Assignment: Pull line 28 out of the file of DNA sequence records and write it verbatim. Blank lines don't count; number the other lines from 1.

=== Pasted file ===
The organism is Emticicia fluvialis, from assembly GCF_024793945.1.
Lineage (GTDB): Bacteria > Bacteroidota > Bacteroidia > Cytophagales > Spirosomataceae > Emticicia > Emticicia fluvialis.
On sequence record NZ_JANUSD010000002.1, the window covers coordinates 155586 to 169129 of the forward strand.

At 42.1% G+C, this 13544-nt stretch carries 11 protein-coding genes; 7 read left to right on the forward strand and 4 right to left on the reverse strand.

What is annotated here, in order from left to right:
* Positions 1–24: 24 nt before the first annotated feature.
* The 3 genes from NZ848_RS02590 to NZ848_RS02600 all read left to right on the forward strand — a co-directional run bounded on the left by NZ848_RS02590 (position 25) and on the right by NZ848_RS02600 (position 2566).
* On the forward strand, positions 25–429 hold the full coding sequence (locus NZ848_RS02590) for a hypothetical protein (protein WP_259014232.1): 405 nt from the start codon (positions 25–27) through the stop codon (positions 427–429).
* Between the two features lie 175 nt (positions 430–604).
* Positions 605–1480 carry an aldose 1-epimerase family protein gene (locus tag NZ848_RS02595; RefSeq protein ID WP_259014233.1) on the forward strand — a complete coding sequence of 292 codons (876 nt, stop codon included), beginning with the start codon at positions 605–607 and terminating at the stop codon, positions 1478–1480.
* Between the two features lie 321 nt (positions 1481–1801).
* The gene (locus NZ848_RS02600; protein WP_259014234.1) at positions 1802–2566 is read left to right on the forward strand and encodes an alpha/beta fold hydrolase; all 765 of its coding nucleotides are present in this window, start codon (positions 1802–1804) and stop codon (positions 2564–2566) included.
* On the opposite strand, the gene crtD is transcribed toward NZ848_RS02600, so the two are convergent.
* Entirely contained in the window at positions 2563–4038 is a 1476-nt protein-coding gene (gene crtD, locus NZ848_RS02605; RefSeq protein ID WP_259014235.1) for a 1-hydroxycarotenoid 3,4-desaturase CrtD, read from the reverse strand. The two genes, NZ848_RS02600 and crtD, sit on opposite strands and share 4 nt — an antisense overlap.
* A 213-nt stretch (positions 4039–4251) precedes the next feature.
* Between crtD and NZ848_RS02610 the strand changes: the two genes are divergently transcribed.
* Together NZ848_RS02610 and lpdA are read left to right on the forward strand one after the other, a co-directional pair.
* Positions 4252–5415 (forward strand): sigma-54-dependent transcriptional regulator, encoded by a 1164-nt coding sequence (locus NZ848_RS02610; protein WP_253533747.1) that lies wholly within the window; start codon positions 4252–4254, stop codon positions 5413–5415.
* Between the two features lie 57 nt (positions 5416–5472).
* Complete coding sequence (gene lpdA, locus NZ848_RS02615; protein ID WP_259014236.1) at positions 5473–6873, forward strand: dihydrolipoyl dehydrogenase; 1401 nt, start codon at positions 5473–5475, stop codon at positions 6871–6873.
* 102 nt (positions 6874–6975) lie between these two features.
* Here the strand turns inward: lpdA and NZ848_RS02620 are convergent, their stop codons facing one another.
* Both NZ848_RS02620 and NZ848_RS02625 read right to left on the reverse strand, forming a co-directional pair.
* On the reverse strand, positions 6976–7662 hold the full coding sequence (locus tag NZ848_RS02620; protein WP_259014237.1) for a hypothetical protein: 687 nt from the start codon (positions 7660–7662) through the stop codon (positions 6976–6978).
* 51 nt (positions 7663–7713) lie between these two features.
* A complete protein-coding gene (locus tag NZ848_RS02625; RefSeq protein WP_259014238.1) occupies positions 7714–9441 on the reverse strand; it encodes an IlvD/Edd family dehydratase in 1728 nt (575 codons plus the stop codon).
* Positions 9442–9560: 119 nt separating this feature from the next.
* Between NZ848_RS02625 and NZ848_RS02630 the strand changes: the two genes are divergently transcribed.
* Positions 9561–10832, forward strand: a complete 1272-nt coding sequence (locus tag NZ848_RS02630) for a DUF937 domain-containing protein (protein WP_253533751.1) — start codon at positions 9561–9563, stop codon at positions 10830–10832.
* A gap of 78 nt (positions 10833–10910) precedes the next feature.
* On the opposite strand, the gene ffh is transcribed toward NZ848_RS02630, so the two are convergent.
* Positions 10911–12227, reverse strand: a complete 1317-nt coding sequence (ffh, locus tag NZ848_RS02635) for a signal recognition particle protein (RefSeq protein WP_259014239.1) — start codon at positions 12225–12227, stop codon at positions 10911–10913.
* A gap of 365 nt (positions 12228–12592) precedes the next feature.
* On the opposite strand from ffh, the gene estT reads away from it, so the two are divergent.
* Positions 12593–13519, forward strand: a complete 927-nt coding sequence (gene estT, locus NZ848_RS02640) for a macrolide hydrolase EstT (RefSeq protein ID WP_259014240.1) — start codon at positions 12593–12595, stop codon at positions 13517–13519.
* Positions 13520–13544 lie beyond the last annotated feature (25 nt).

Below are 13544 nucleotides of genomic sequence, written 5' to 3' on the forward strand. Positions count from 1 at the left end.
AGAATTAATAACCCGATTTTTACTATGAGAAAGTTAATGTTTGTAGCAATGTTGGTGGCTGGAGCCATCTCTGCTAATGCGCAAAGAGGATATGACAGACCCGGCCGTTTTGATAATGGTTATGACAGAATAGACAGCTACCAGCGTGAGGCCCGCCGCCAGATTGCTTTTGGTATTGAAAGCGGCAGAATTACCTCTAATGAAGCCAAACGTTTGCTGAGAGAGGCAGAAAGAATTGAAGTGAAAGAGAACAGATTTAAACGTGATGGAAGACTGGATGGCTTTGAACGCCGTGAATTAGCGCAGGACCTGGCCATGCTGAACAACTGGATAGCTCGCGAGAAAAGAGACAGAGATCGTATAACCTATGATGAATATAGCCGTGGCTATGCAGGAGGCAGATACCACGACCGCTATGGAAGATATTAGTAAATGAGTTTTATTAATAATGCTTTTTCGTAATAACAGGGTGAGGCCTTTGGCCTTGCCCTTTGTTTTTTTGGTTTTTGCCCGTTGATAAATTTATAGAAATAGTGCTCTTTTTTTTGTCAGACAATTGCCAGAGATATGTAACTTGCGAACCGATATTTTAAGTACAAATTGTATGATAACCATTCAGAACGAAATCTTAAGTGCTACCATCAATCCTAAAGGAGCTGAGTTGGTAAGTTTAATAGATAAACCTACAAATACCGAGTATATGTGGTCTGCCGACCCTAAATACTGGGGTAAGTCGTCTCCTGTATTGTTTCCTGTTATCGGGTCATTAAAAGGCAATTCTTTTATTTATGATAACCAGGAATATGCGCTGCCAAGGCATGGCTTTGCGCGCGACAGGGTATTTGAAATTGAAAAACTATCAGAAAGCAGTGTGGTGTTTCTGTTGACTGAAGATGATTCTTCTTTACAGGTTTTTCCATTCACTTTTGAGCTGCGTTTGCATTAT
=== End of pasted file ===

* Between NZ848_RS02625 and NZ848_RS02630 the strand changes: the two genes are divergently transcribed.